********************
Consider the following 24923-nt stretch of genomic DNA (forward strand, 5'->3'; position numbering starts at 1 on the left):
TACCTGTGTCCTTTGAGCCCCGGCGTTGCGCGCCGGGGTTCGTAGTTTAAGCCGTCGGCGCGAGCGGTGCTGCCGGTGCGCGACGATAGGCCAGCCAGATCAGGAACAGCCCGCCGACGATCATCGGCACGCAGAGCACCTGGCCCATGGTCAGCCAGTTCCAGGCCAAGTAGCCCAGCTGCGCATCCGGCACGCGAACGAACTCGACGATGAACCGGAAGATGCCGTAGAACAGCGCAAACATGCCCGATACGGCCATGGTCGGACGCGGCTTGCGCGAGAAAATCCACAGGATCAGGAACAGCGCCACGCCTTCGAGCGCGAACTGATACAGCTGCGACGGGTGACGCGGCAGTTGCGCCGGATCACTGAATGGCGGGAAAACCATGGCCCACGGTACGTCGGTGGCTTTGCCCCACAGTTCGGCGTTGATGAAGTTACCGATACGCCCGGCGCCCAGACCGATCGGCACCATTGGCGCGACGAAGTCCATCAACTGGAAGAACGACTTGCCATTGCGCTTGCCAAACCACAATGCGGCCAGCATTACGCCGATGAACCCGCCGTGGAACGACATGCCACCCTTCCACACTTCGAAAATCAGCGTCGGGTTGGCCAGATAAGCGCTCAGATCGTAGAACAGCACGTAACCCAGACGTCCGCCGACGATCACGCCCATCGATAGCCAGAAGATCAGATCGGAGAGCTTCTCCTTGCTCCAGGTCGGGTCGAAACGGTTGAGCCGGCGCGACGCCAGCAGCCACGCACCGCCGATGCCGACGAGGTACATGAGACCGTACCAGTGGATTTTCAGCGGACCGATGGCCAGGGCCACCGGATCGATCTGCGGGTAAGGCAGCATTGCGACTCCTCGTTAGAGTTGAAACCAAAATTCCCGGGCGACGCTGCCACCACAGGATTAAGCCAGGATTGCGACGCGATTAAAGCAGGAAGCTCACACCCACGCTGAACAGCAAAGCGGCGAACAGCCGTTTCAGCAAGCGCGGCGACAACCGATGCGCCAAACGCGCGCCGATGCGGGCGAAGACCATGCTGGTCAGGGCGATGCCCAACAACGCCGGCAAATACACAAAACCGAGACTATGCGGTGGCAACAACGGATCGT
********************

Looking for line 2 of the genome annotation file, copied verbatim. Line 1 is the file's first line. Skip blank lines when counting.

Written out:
TACCTGTGTCCTTTGAGCCCCGGCGTTGCGCGCCGGGGTTCGTAGTTTAAGCCGTCGGCGCGAGCGGTGCTGCCGGTGCGCGACGATAGGCCAGCCAGATCAGGAACAGCCCGCCGACGATCATCGGCACGCAGAGCACCTGGCCCATGGTCAGCCAGTTCCAGGCCAAGTAGCCCAGCTGCGCATCCGGCACGCGAACGAACTCGACGATGAACCGGAAGATGCCGTAGAACAGCGCAAACATGCCCGATACGGCCATGGTCGGACGCGGCTTGCGCGAGAAAATCCACAGGATCAGGAACAGCGCCACGCCTTCGAGCGCGAACTGATACAGCTGCGACGGGTGACGCGGCAGTTGCGCCGGATCACTGAATGGCGGGAAAACCATGGCCCACGGTACGTCGGTGGCTTTGCCCCACAGTTCGGCGTTGATGAAGTTACCGATACGCCCGGCGCCCAGACCGATCGGCACCATTGGCGCGACGAAGTCCATCAACTGGAAGAACGACTTGCCATTGCGCTTGCCAAACCACAATGCGGCCAGCATTACGCCGATGAACCCGCCGTGGAACGACATGCCACCCTTCCACACTTCGAAAATCAGCGTCGGGTTGGCCAGATAAGCGCTCAGATCGTAGAACAGCACGTAACCCAGACGTCCGCCGACGATCACGCCCATCGATAGCCAGAAGATCAGATCGGAGAGCTTCTCCTTGCTCCAGGTCGGGTCGAAACGGTTGAGCCGGCGCGACGCCAGCAGCCACGCACCGCCGATGCCGACGAGGTACATGAGACCGTACCAGTGGATTTTCAGCGGACCGATGGCCAGGGCCACCGGATCGATCTGCGGGTAAGGCAGCATTGCGACTCCTCGTTAGAGTTGAAACCAAAATTCCCGGGCGACGCTGCCACCACAGGATTAAGCCAGGATTGCGACGCGATTAAAGCAGGAAGCTCACACCCACGCTGAACAGCAAAGCGGCGAACAGCCGTTTCAGCAAGCGCGGCGACAACCGATGCGCCAAACGCGCGCCGATGCGGGCGAAGACCATGCTGGTCAGGGCGATGCCCAACAACGCCGGCAAATACACAAAACCGAGACTATGCGGTGGCAACAACGGATCGT